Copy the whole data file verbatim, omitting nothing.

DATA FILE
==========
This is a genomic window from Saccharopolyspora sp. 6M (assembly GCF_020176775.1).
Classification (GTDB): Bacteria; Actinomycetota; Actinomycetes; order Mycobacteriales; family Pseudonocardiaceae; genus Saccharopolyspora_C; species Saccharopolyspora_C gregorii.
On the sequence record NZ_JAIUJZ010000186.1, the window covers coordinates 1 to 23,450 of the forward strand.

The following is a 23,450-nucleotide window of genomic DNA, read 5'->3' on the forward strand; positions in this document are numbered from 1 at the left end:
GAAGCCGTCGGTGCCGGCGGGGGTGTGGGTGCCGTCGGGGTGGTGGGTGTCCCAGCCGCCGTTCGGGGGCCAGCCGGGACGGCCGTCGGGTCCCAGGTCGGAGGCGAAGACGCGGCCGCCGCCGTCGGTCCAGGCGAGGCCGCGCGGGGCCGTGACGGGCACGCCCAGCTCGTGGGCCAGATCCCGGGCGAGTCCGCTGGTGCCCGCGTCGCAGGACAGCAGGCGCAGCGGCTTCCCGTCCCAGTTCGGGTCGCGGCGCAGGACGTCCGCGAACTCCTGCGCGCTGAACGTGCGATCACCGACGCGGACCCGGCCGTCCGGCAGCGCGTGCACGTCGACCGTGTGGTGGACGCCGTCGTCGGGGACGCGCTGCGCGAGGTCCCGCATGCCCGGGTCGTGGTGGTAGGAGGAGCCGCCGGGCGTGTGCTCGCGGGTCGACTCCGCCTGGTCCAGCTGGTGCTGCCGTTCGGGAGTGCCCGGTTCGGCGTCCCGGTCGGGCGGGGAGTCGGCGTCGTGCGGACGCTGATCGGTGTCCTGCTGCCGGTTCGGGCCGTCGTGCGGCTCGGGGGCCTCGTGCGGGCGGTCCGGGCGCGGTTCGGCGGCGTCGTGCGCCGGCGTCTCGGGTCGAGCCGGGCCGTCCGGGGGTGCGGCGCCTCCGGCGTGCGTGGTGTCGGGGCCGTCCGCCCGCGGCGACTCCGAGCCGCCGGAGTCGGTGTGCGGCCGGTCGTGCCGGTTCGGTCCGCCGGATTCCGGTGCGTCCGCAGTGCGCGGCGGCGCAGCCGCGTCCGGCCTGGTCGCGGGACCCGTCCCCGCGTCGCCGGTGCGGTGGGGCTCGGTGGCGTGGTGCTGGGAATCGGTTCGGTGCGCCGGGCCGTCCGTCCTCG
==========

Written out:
This is a genomic window from Saccharopolyspora sp. 6M (assembly GCF_020176775.1).
Classification (GTDB): Bacteria; Actinomycetota; Actinomycetes; order Mycobacteriales; family Pseudonocardiaceae; genus Saccharopolyspora_C; species Saccharopolyspora_C gregorii.
On the sequence record NZ_JAIUJZ010000186.1, the window covers coordinates 1 to 23,450 of the forward strand.

The following is a 23,450-nucleotide window of genomic DNA, read 5'->3' on the forward strand; positions in this document are numbered from 1 at the left end:
GAAGCCGTCGGTGCCGGCGGGGGTGTGGGTGCCGTCGGGGTGGTGGGTGTCCCAGCCGCCGTTCGGGGGCCAGCCGGGACGGCCGTCGGGTCCCAGGTCGGAGGCGAAGACGCGGCCGCCGCCGTCGGTCCAGGCGAGGCCGCGCGGGGCCGTGACGGGCACGCCCAGCTCGTGGGCCAGATCCCGGGCGAGTCCGCTGGTGCCCGCGTCGCAGGACAGCAGGCGCAGCGGCTTCCCGTCCCAGTTCGGGTCGCGGCGCAGGACGTCCGCGAACTCCTGCGCGCTGAACGTGCGATCACCGACGCGGACCCGGCCGTCCGGCAGCGCGTGCACGTCGACCGTGTGGTGGACGCCGTCGTCGGGGACGCGCTGCGCGAGGTCCCGCATGCCCGGGTCGTGGTGGTAGGAGGAGCCGCCGGGCGTGTGCTCGCGGGTCGACTCCGCCTGGTCCAGCTGGTGCTGCCGTTCGGGAGTGCCCGGTTCGGCGTCCCGGTCGGGCGGGGAGTCGGCGTCGTGCGGACGCTGATCGGTGTCCTGCTGCCGGTTCGGGCCGTCGTGCGGCTCGGGGGCCTCGTGCGGGCGGTCCGGGCGCGGTTCGGCGGCGTCGTGCGCCGGCGTCTCGGGTCGAGCCGGGCCGTCCGGGGGTGCGGCGCCTCCGGCGTGCGTGGTGTCGGGGCCGTCCGCCCGCGGCGACTCCGAGCCGCCGGAGTCGGTGTGCGGCCGGTCGTGCCGGTTCGGTCCGCCGGATTCCGGTGCGTCCGCAGTGCGCGGCGGCGCAGCCGCGTCCGGCCTGGTCGCGGGACCCGTCCCCGCGTCGCCGGTGCGGTGGGGCTCGGTGGCGTGGTGCTGGGAATCGGTTCGGTGCGCCGGGCCGTCCGTCCTCG